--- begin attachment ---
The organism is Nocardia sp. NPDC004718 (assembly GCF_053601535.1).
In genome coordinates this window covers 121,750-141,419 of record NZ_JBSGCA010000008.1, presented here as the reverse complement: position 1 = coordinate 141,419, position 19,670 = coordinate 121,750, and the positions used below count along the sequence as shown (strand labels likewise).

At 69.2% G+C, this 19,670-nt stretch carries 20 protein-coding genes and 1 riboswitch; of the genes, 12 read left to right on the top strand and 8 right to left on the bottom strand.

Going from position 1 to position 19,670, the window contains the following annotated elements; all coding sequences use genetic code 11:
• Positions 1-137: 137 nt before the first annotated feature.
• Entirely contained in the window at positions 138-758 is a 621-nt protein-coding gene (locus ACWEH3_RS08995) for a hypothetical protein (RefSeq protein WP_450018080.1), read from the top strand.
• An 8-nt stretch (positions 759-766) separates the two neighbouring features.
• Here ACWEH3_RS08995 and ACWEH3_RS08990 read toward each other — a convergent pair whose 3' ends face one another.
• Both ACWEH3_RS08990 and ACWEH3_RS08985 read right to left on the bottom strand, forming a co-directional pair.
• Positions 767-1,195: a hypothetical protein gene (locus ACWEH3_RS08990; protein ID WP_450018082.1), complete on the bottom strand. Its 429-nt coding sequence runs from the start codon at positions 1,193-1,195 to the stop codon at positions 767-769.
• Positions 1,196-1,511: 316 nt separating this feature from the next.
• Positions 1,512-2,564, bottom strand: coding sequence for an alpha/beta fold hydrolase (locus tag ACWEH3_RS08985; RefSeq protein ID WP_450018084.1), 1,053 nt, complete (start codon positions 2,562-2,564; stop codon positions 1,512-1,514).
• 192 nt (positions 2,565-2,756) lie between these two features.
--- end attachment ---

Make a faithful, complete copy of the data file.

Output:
The organism is Nocardia sp. NPDC004718 (assembly GCF_053601535.1).
In genome coordinates this window covers 121,750-141,419 of record NZ_JBSGCA010000008.1, presented here as the reverse complement: position 1 = coordinate 141,419, position 19,670 = coordinate 121,750, and the positions used below count along the sequence as shown (strand labels likewise).

At 69.2% G+C, this 19,670-nt stretch carries 20 protein-coding genes and 1 riboswitch; of the genes, 12 read left to right on the top strand and 8 right to left on the bottom strand.

Going from position 1 to position 19,670, the window contains the following annotated elements; all coding sequences use genetic code 11:
• Positions 1-137: 137 nt before the first annotated feature.
• Entirely contained in the window at positions 138-758 is a 621-nt protein-coding gene (locus ACWEH3_RS08995) for a hypothetical protein (RefSeq protein WP_450018080.1), read from the top strand.
• An 8-nt stretch (positions 759-766) separates the two neighbouring features.
• Here ACWEH3_RS08995 and ACWEH3_RS08990 read toward each other — a convergent pair whose 3' ends face one another.
• Both ACWEH3_RS08990 and ACWEH3_RS08985 read right to left on the bottom strand, forming a co-directional pair.
• Positions 767-1,195: a hypothetical protein gene (locus ACWEH3_RS08990; protein ID WP_450018082.1), complete on the bottom strand. Its 429-nt coding sequence runs from the start codon at positions 1,193-1,195 to the stop codon at positions 767-769.
• Positions 1,196-1,511: 316 nt separating this feature from the next.
• Positions 1,512-2,564, bottom strand: coding sequence for an alpha/beta fold hydrolase (locus tag ACWEH3_RS08985; RefSeq protein ID WP_450018084.1), 1,053 nt, complete (start codon positions 2,562-2,564; stop codon positions 1,512-1,514).
• 192 nt (positions 2,565-2,756) lie between these two features.